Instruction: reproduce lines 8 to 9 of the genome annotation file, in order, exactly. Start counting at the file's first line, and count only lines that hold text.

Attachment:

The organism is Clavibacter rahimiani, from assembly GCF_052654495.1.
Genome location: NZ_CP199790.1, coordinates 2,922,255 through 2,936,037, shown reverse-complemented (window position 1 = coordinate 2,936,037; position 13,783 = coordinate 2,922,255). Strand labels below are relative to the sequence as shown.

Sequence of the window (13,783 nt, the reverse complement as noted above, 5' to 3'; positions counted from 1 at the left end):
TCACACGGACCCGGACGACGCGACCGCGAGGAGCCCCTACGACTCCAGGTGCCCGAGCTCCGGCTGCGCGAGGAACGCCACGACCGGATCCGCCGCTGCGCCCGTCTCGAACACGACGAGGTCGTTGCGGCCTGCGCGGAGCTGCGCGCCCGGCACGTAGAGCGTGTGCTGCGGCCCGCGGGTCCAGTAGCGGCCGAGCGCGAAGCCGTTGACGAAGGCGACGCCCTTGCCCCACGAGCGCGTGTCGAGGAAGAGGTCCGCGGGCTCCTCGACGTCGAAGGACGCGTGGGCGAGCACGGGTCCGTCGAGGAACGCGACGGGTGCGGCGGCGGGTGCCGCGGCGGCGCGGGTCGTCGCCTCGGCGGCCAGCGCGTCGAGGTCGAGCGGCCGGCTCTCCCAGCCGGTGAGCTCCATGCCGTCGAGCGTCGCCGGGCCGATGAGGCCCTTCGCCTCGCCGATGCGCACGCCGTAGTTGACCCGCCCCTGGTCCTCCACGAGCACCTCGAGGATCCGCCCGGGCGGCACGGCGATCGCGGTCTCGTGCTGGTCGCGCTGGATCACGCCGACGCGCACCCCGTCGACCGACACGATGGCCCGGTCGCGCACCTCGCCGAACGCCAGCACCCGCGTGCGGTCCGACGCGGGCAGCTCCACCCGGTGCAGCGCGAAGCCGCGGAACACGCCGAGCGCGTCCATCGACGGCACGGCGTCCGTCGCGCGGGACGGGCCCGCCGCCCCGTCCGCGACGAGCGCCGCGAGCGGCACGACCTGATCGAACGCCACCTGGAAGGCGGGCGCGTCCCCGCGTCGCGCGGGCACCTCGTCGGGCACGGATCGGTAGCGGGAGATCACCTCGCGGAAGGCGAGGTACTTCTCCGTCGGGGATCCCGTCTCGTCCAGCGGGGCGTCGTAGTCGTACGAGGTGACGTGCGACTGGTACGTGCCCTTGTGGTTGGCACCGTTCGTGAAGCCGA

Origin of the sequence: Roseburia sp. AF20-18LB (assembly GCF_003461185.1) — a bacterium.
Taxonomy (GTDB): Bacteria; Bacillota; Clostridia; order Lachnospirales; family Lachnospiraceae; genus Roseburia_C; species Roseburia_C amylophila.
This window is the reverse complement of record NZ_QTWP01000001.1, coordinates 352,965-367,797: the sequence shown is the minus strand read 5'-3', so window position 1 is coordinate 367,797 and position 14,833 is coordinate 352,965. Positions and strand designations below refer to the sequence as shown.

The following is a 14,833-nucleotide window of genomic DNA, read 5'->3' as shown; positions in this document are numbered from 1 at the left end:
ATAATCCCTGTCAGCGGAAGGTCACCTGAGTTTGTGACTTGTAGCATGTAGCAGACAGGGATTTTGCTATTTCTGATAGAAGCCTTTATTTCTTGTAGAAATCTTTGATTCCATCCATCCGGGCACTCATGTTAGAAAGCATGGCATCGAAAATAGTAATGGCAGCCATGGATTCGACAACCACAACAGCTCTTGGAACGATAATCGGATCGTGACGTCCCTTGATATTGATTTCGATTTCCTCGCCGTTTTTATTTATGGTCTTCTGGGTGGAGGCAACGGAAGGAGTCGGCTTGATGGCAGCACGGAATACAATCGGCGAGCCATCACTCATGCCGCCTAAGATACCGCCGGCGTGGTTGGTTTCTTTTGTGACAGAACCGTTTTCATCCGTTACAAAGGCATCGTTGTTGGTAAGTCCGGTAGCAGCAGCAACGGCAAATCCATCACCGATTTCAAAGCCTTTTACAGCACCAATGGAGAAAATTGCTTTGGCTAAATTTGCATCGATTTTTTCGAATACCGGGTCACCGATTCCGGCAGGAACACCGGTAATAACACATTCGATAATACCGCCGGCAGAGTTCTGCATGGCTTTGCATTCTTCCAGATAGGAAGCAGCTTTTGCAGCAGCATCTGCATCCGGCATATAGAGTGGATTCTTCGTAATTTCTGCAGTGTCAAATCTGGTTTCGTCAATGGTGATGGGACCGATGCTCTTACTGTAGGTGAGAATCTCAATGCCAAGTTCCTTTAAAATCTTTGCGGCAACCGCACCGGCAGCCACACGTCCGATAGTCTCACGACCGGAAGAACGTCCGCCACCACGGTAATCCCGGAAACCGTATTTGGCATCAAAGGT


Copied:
The following is a 14,833-nucleotide window of genomic DNA, read 5'->3' as shown; positions in this document are numbered from 1 at the left end:
ATAATCCCTGTCAGCGGAAGGTCACCTGAGTTTGTGACTTGTAGCATGTAGCAGACAGGGATTTTGCTATTTCTGATAGAAGCCTTTATTTCTTGTAGAAATCTTTGATTCCATCCATCCGGGCACTCATGTTAGAAAGCATGGCATCGAAAATAGTAATGGCAGCCATGGATTCGACAACCACAACAGCTCTTGGAACGATAATCGGATCGTGACGTCCCTTGATATTGATTTCGATTTCCTCGCCGTTTTTATTTATGGTCTTCTGGGTGGAGGCAACGGAAGGAGTCGGCTTGATGGCAGCACGGAATACAATCGGCGAGCCATCACTCATGCCGCCTAAGATACCGCCGGCGTGGTTGGTTTCTTTTGTGACAGAACCGTTTTCATCCGTTACAAAGGCATCGTTGTTGGTAAGTCCGGTAGCAGCAGCAACGGCAAATCCATCACCGATTTCAAAGCCTTTTACAGCACCAATGGAGAAAATTGCTTTGGCTAAATTTGCATCGATTTTTTCGAATACCGGGTCACCGATTCCGGCAGGAACACCGGTAATAACACATTCGATAATACCGCCGGCAGAGTTCTGCATGGCTTTGCATTCTTCCAGATAGGAAGCAGCTTTTGCAGCAGCATCTGCATCCGGCATATAGAGTGGATTCTTCGTAATTTCTGCAGTGTCAAATCTGGTTTCGTCAATGGTGATGGGACCGATGCTCTTACTGTAGGTGAGAATCTCAATGCCAAGTTCCTTTAAAATCTTTGCGGCAACCGCACCGGCAGCCACACGTCCGATAGTCTCACGACCGGAAGAACGTCCGCCACCACGGTAATCCCGGAAACCGTATTTGGCATCAAAGGT